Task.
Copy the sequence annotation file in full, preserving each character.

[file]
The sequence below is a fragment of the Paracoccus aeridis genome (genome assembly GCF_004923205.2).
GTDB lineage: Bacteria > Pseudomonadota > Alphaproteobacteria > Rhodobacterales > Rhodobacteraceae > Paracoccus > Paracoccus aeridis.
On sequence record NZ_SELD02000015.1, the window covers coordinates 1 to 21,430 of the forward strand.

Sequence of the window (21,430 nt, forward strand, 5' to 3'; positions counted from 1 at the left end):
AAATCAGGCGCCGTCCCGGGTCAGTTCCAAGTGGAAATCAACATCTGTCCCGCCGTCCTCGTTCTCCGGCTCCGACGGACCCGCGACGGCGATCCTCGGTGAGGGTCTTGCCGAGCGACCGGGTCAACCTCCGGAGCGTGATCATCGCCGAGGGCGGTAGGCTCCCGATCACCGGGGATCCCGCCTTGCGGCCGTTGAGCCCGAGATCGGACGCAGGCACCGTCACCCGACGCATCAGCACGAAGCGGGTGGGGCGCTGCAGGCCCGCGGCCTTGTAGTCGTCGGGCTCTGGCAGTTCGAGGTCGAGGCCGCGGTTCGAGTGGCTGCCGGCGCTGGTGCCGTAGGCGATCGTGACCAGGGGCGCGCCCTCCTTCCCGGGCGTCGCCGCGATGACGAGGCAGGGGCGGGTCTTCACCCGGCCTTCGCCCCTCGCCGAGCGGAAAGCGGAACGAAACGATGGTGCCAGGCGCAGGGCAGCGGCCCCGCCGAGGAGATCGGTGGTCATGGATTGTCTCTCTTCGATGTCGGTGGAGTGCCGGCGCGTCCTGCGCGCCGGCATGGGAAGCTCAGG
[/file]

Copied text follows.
The sequence below is a fragment of the Paracoccus aeridis genome (genome assembly GCF_004923205.2).
GTDB lineage: Bacteria > Pseudomonadota > Alphaproteobacteria > Rhodobacterales > Rhodobacteraceae > Paracoccus > Paracoccus aeridis.
On sequence record NZ_SELD02000015.1, the window covers coordinates 1 to 21,430 of the forward strand.

Sequence of the window (21,430 nt, forward strand, 5' to 3'; positions counted from 1 at the left end):
AAATCAGGCGCCGTCCCGGGTCAGTTCCAAGTGGAAATCAACATCTGTCCCGCCGTCCTCGTTCTCCGGCTCCGACGGACCCGCGACGGCGATCCTCGGTGAGGGTCTTGCCGAGCGACCGGGTCAACCTCCGGAGCGTGATCATCGCCGAGGGCGGTAGGCTCCCGATCACCGGGGATCCCGCCTTGCGGCCGTTGAGCCCGAGATCGGACGCAGGCACCGTCACCCGACGCATCAGCACGAAGCGGGTGGGGCGCTGCAGGCCCGCGGCCTTGTAGTCGTCGGGCTCTGGCAGTTCGAGGTCGAGGCCGCGGTTCGAGTGGCTGCCGGCGCTGGTGCCGTAGGCGATCGTGACCAGGGGCGCGCCCTCCTTCCCGGGCGTCGCCGCGATGACGAGGCAGGGGCGGGTCTTCACCCGGCCTTCGCCCCTCGCCGAGCGGAAAGCGGAACGAAACGATGGTGCCAGGCGCAGGGCAGCGGCCCCGCCGAGGAGATCGGTGGTCATGGATTGTCTCTCTTCGATGTCGGTGGAGTGCCGGCGCGTCCTGCGCGCCGGCATGGGAAGCTCAGG